As we prepare to live in the United States for the first time in our married lives, Kyle and I talk constantly about what it might be like, both the good and the bad.
“How will we find a doctor down there? How much will healthcare cost?? How will we ever make it???”
“Think of all the places we’ll be able to eat out! It’s going to be amazing.”
“Unless we don’t find a good employment situation once we get there. Then we’ll never have enough money to try any of them. And we will be living on Ramen indefinitely.”
“But online shopping!”
It’s that last one that gets us both riled up the most. Online shopping exists in Canada, but it’s kind of a pain. I don’t know if it’s just because the population is so small up here, or because customs is such a hassle, but for whatever reason, a lot of online retailers don’t ship to Canada 🇨🇦. And the ones that do almost never offer shipping free, and certainly not overnight. And Amazon is not the same up here—different (worse) selection, and more expensive at that. Online shopping in Canada is not the ubiquitous one-click free-for-all that it is in the good ol’ USA.
I moved away in 2007, and I feel like online shopping wasn’t quite as extreme back then as it is today. (And let’s be homest, I never had enough money to do much shopping of any kind until I married my sugar daddy, which actually is as depressing as it sounds.) So I really haven’t ever experienced online shopping in all its American greatness. Milk delivered to your door? Never feel frantic because you’re down to the last roll of toilet paper? Order a last minute birthday present at midnight and wake up to it on your doorstep, gift wrapped and ready to go?!
Suffice it to say, we’ve been looking forward to online shopping ‘murica style.
But after reading this article by Carly Knobloch (love her website, so handy and lovely to boot!) I’m a bit hesitant to take it up. After all, my ultimate goal in life right now is to become a minimalist (oh, have I not shared that with you yet? It’s coming), and it does seem like the effortless click-of-a-button shopping I crave might make it easier than ever to fall into the trap of impulse buys. Just today I walked into Costco with two items on my list (mini cucumbers and cheese strings), and walked out with an advent calendar (Lindt chocolates, tell me you wouldn’t have passed that up either!), turkey pepperoni, canadian bacon, and sparkling apple pomegranate juice (those sample pushers guilted me and I did partake). I’m a terrible self-manager…do I really need to make wasting money even easier on myself?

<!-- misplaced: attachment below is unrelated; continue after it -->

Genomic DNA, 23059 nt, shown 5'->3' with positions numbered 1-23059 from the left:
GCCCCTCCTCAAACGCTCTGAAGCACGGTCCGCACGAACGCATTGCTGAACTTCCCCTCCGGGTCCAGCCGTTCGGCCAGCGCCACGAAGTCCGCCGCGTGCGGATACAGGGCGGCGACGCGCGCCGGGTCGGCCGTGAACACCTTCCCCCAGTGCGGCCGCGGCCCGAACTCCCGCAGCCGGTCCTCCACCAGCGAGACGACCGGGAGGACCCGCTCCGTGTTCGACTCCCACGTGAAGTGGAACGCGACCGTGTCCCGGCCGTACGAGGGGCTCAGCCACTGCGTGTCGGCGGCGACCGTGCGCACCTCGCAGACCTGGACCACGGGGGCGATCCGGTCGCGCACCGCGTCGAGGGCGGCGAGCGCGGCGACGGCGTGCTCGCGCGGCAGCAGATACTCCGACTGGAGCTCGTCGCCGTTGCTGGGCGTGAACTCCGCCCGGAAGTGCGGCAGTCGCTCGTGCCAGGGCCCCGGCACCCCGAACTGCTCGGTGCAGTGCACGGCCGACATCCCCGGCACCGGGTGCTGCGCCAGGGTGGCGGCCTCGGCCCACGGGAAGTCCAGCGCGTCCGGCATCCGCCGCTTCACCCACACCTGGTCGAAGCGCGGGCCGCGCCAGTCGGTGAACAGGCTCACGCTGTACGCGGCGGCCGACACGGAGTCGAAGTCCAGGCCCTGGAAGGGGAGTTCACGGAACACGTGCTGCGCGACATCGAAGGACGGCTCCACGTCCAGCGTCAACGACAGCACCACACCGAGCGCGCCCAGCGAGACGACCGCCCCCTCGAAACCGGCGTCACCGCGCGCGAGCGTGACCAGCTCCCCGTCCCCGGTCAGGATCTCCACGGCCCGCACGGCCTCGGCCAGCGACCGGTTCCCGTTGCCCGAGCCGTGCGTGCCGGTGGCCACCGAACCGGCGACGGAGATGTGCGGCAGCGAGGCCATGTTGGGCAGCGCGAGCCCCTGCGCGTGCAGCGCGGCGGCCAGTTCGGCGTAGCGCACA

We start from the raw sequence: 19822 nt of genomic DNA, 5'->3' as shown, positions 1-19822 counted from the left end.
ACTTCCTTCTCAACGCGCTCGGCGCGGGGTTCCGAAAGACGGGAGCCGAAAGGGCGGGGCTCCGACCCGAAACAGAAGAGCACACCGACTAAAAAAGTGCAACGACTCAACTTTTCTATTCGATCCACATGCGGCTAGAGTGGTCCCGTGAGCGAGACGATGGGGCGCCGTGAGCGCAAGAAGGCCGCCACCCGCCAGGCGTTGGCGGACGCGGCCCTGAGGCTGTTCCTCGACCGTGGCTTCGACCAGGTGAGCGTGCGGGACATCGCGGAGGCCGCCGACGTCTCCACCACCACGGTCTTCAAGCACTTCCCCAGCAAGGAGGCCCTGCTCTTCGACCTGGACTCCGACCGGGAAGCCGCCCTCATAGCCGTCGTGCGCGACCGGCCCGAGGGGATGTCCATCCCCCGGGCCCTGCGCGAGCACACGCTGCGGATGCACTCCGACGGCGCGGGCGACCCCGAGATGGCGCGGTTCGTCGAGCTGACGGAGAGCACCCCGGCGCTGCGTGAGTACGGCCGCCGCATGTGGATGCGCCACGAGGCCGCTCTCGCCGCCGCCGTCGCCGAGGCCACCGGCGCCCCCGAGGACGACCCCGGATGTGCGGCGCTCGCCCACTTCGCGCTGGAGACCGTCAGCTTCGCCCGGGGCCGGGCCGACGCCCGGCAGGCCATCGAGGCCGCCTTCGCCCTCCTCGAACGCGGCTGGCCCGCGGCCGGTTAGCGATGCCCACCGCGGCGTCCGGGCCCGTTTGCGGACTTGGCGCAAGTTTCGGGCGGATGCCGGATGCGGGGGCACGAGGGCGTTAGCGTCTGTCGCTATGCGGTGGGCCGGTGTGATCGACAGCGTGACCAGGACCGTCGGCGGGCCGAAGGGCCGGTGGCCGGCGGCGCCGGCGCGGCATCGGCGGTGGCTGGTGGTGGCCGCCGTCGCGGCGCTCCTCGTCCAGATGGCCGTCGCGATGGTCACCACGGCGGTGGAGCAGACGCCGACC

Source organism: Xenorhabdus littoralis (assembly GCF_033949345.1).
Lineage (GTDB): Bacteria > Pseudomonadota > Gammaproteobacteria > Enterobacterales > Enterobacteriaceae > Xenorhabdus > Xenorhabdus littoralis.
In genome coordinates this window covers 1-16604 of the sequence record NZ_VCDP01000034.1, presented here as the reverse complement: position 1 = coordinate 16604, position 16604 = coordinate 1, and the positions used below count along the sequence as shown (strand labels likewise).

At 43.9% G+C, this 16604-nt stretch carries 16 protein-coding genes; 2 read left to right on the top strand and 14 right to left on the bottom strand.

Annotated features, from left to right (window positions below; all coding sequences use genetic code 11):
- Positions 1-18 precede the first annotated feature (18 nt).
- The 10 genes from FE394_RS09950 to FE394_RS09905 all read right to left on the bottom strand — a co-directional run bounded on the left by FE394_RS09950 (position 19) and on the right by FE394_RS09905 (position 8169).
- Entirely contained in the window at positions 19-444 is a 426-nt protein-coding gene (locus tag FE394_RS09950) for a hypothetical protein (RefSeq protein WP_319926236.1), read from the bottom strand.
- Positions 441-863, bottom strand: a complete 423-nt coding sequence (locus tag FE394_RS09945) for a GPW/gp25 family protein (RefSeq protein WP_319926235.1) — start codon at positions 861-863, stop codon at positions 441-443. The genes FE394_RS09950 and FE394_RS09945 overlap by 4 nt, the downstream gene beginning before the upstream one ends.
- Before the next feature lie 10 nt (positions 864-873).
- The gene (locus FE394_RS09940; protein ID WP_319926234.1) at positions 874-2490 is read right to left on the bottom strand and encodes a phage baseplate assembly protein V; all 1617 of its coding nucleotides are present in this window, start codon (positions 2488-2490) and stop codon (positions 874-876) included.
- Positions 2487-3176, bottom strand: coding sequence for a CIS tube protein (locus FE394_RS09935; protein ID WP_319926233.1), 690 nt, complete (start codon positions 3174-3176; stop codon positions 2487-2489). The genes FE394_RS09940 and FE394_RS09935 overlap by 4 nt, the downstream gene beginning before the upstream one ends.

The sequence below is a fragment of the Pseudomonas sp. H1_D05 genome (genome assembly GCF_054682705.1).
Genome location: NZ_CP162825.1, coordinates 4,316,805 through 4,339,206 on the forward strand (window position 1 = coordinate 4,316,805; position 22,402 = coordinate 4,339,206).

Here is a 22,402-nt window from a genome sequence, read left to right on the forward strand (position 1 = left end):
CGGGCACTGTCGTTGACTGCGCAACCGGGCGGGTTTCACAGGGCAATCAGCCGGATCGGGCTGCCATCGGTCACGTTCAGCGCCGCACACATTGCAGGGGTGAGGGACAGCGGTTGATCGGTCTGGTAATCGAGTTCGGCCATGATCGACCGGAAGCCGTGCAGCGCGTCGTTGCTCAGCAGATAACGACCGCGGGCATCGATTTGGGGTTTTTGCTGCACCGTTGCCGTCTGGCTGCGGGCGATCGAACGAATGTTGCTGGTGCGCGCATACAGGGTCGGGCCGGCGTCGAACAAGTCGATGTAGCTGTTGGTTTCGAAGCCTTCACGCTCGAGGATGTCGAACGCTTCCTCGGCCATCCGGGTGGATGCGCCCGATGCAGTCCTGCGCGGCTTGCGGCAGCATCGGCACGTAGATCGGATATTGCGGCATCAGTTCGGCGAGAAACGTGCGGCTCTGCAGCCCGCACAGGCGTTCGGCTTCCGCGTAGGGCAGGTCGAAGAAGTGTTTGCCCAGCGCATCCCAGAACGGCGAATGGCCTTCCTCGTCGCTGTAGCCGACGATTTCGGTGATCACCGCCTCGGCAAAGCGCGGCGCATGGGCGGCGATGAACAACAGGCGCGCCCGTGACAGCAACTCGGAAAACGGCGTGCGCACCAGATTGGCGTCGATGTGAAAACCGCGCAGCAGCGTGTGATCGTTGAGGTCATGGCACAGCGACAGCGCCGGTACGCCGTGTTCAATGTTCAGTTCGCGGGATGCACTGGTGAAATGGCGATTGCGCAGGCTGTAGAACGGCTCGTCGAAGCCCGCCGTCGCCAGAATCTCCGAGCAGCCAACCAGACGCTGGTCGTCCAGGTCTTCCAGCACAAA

So my new plan is to tread carefully with my e-cart through the online shopping world. I think I’ll commit to buying only the least thrilling items online: reams of paper, ink cartridges, kombucha scobies. You know, the real snoozers. That way I can condition my heart (or decondition it, as it were) not to leap with a surge of consumerist joy every time I see a little brown box show up on my doorstep. I mean, how carried away can I get with a scoby, y’know?
And then if I’m able to control myself after a year or so, I might graduate to Items of Great Convenience, but force myself to purchase only the necessities.
Is that reasonable? Am I setting myself up for failure? What do all you American online shoppers do with such freedoms; do you find yourself overspending online?
Help a sister out.